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Panpa Bulletin : August 2006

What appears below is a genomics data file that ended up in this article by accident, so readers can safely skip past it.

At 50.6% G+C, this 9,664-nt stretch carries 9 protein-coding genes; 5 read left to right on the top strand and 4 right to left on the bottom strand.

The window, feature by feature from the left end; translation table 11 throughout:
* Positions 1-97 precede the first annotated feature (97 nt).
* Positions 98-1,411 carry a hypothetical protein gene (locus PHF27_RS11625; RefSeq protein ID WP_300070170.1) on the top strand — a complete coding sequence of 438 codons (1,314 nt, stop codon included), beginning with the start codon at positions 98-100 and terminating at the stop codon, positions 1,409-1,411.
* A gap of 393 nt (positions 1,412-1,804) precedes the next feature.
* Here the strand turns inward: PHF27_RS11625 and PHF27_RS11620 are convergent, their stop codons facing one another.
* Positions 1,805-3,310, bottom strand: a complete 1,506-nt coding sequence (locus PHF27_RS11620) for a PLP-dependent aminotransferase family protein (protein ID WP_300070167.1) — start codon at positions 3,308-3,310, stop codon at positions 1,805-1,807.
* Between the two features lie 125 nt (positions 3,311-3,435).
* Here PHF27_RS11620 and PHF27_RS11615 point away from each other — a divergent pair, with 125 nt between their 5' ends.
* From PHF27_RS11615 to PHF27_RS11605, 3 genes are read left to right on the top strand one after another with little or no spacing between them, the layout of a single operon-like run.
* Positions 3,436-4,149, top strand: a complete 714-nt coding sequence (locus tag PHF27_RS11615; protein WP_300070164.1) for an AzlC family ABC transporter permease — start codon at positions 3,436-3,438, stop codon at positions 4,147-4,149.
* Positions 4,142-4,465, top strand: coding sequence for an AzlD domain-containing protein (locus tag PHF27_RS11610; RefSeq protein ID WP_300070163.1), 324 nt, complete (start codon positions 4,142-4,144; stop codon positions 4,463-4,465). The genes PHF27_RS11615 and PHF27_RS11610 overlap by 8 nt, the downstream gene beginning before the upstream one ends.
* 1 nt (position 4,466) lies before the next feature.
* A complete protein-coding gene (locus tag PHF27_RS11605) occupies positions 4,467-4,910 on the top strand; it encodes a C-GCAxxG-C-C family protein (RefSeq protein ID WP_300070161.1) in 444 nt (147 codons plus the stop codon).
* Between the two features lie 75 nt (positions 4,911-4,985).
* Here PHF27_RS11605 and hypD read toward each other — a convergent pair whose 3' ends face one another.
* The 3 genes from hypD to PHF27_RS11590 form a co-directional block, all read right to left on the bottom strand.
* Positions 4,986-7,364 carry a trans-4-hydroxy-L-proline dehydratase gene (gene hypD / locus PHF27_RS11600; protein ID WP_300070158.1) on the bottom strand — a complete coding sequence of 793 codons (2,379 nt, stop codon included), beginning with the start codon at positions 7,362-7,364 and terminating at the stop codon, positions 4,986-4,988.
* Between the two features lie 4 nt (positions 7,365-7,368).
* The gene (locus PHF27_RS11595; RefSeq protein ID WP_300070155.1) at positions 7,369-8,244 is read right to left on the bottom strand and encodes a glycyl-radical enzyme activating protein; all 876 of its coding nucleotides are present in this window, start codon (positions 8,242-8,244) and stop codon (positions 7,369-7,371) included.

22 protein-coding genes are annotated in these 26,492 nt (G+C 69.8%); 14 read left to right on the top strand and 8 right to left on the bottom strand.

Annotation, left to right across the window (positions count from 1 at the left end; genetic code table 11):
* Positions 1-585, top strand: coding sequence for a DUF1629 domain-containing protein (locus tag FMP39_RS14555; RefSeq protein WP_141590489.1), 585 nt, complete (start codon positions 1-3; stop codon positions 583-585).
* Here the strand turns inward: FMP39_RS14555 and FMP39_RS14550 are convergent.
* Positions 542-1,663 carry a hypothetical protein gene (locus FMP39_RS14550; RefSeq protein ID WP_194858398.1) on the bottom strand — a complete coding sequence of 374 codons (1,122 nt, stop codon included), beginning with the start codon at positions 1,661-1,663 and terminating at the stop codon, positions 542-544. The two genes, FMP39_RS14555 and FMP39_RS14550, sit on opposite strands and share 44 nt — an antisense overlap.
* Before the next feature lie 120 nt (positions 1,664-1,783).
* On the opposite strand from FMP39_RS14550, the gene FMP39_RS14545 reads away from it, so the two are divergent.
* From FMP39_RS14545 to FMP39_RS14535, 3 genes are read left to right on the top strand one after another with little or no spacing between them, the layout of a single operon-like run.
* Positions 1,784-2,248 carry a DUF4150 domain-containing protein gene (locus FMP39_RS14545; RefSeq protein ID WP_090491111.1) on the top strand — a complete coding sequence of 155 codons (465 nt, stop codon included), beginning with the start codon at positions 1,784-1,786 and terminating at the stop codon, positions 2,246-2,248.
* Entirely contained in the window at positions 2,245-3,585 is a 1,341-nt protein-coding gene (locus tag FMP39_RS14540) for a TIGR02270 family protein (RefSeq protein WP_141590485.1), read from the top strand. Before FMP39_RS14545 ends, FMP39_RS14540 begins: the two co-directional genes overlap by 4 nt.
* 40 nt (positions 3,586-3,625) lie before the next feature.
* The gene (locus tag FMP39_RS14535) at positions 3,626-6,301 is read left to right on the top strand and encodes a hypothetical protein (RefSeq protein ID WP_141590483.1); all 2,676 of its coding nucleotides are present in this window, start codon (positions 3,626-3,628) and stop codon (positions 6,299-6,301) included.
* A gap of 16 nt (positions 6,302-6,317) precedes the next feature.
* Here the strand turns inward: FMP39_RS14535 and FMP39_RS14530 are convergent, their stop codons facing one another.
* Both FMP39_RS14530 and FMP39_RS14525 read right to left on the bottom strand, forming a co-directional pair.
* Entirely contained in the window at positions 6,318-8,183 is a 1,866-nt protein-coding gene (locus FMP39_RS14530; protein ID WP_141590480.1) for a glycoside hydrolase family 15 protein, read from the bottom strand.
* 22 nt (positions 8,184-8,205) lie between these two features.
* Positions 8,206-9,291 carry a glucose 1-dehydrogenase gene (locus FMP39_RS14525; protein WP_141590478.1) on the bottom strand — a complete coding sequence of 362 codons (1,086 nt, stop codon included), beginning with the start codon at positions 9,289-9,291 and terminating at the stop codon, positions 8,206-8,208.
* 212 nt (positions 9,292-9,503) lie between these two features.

Lex Seymour Dunn, a lawyer, was the architect of what became Provincial Newspapers (Qld) Ltd, just as he had been the architect of the incorporation of what had been, for 46 years, a loose Dunn family newspaper organisation. He was courageous enough to set his ideas down on paper, something that distinguished him from most of the other players in the move towards amalgamating the interests of various Queens- land newspaper families and the North Queensland Newspaper Co. Ltd. And so, when outlining a pro- posal to form a holding compa- ny to acquire the capital of nine newspapers, Dunn, as the man- ager of the Rockhampton News- paper Co. and as the secretary of A. Dunn and Co., said one option was for existing shareholders to exchange their shares for shares in the holding company. To have an equitable basis for the exchange, each company would have to have its assets re- valued and its own capital struc- ture adjusted at a given date, he said. Its shares would be valued and its accounts adjusted accord- ingly. Dunn was treading unknown waters and this was reflected in the tentative nature of the options he presented. He did his utmost to ensure that the parties to the pro- posal could see that their present powers and privileges would be affected as little as possible. One option was for an inde- pendent valuer to be appointed to value each company's as- sets and another valuer to value each company's shares so that all companies were placed on a similar basis. Under this option, each company could be run as they were then, subject to gen- eral overall control by the holding company, which would appoint local boards of directors. Dunn saw the proposed hold- ing company as "a very powerful organisation [that] could be the means of resisting takeover bids by outside interests for the exist- ing companies". He saw numerous administra- tive advantages in areas such as: staffing; financial assistance; buy- ing; promotion schemes; possible tax savings; presenting a united front in industrial disputes; gen- eral administration in view of pos- sible use of computers for acount- ing and other services, etc. Dunn presented an updated proposal, this time officially on behalf of the board of directors of A. Dunn and Co., to representa- tives of the North Queensland Newspaper Co. Ltd; the Mackay Printing & Publishing Co. (Pty.) Ltd; the Queensland Times Pty Ltd; and the Warwick Newspaper Pty Ltd. At that stage the Dunns, forever cautious, had not made their shareholders (all members of the Dunn family) aware of the move and were not guaranteeing that the shareholders would ulti- mately support the holding com- pany proposal. Momentum was gathering, but nothing was rushed. The Dunns were innately cautious, and so were several of the family com- panies with which they were ne- gotiating. Lex Dunn warned that it was important to have a vision of what the holding company should be and to make sure that vision became a reality. He warned against taking the approach of "let's see how it works; things will sort themselves out in due course. Its functions must be planned from the start and all involved must be able to see quite clearly how the comp- any will work. In effect, it must be their ideal of a holding company". A formal newspaper investiga- tion group was established and it met five times between March and August 1966. The group agreed that if the holding com- pany was formed it should have all the powers required for stable and profitable operation of its subsidiaries. They agreed, too, that the exist- ing family appointments, salaries, allowances, etc., and the status and benefits of younger working directors would remain "no less advantageous" than at June 1, 1966, pending the introduction of a new scheme. The painstaking caution continued. The group appointed E.W. Sav- age, of Cooper Brothers Savage & Co., a Brisbane firm of chartered accountants, to value shares now issued by the interested compa- nies. At a meeting on August 1, Savage outlined how he proposed to value the shares. It was decided that a merger would be desirable, possibly on a share exchange ba- sis.Cautious as always, the group adopted the code name Aston Syndicate for security reasons. Aston was the name of the street where Savage lived. This code name was the forerunner of many others - such as Eagle in 1971 for the project to gain listing on the Stock Exchange, and Madam in 1977 for the proposed purchase of the South Burnett Times Pty. Ltd. from Alice Lefroy Adams - used by the merged company. Coopers & Lybrand submit- ted their basis of merger, which provided that the shares issued by Mackay, Ipswich and Warwick would be exchanged for shares in Provincial Newspapers (Qld.) Pty. Ltd. Aston syndicate gave its back- Six of the best Dunn a 1961, January 20: Provincial Investments Pty. ltd. buys 52 per cent of the Bundaberg-news Mail from Muriel hooper Barton and daughter Betty Young. 1964, July 1: a. dunn and Company Pty. ltd. buys nambour Chronicle from the Mcfaddens (and uses it as the springboard for the Sunshine Coast daily, Maroochydore). 1965, april: formation of a PnQ-type holding company is proposed. 1965, november 26: Queensland Press ltd. buys the Cairns Post. 1966, June 28: name change: a. dunn and Company Pty. ltd. becomes Provincial newspapers (Qld.) Pty. ltd. 1968, april 1: Provincial newspapers (Qld.) ltd. formed as the result of the merging of the interests of principally the dunn, Manning, Irwin and Ipswich newspaper families. In part two of his series on the Provincial newspapers (Qld) ltd, Rod Kirkpatrick looks at how six families made newspaper history The lead-up to PNQ, 1961-68 Rowland James Dunn, frst chairman of Provincial Newspapers (Qld) Ltd. 54 | PANPA bULLETIN august 2006 HISTORY